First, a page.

Additionally, as recital 17 of the ePrivacy Directive refers to the meaning and definition of “consent” as provided by the Privacy Directive, now replaced by the GDPR, it is clear that the requirements of a valid consent as provided by the GDPR should apply. Therefore, consent must not only be freely given, specific and informed, as required by the Privacy Directive, but also unambiguous, i.e. expressed by a statement or an affirmative action. clear signifying an agreement to the processing of personal data.

What role do cookies play for the online advertising industry?

Cookies may be related to advertising. In particular, through the use of cookie-markers, website users can be monitored according to where they go and what they do: they are “tracked” via the dynamic IP addresses of their device and other related information (such as user ID, user agents, etc.). Therefore, by surfing the Internet, clicking on a banner, selecting an item or opening a page, the user is analyzed, and after his preferences are checked again in the future, the user will be defined as belonging to a specific group of individuals, as defined by the online advertising product chain (including publishers, media agencies/centers, web monitoring service providers, etc.). This makes it possible to address profiled advertising to each user.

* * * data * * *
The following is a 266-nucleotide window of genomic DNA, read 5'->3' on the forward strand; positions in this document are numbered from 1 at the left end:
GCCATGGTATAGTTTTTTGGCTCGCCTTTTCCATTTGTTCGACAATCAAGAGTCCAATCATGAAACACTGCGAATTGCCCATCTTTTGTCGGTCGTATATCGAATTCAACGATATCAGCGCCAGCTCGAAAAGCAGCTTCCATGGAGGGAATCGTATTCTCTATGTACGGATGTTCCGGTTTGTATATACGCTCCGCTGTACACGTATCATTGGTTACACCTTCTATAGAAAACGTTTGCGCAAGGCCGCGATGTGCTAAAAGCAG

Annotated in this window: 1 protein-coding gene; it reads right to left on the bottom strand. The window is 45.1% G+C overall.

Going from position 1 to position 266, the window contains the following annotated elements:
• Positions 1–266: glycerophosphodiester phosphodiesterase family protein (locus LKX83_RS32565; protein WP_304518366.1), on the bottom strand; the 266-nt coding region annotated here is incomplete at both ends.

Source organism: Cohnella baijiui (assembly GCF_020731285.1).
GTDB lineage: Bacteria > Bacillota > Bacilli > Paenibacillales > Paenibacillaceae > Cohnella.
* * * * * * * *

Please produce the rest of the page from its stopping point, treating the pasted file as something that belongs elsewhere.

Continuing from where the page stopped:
This is why cookies are considered the key tool in online advertising. However, while first-party cookies are most commonly used by web page owners to save details such as user passwords to facilitate future access to their accounts, third-party cookies are primarily used for advertising targeted. Therefore, for advertising purposes, the specific consent of website visitors is required.